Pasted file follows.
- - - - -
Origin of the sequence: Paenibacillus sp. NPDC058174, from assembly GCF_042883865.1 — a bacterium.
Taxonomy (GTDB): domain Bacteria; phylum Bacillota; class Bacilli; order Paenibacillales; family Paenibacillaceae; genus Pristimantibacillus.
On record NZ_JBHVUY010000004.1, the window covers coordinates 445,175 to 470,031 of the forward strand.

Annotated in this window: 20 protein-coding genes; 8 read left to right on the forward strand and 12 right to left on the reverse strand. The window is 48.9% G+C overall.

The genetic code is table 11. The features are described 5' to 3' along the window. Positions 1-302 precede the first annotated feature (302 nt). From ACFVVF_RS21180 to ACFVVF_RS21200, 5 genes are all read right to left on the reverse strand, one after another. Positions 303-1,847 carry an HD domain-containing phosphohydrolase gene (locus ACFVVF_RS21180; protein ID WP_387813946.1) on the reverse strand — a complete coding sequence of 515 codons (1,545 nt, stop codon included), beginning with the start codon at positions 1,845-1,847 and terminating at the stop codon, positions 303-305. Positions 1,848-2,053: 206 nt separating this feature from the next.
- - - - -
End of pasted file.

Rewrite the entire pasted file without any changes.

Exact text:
Origin of the sequence: Paenibacillus sp. NPDC058174, from assembly GCF_042883865.1 — a bacterium.
Taxonomy (GTDB): domain Bacteria; phylum Bacillota; class Bacilli; order Paenibacillales; family Paenibacillaceae; genus Pristimantibacillus.
On record NZ_JBHVUY010000004.1, the window covers coordinates 445,175 to 470,031 of the forward strand.

Annotated in this window: 20 protein-coding genes; 8 read left to right on the forward strand and 12 right to left on the reverse strand. The window is 48.9% G+C overall.

The genetic code is table 11. The features are described 5' to 3' along the window. Positions 1-302 precede the first annotated feature (302 nt). From ACFVVF_RS21180 to ACFVVF_RS21200, 5 genes are all read right to left on the reverse strand, one after another. Positions 303-1,847 carry an HD domain-containing phosphohydrolase gene (locus ACFVVF_RS21180; protein ID WP_387813946.1) on the reverse strand — a complete coding sequence of 515 codons (1,545 nt, stop codon included), beginning with the start codon at positions 1,845-1,847 and terminating at the stop codon, positions 303-305. Positions 1,848-2,053: 206 nt separating this feature from the next.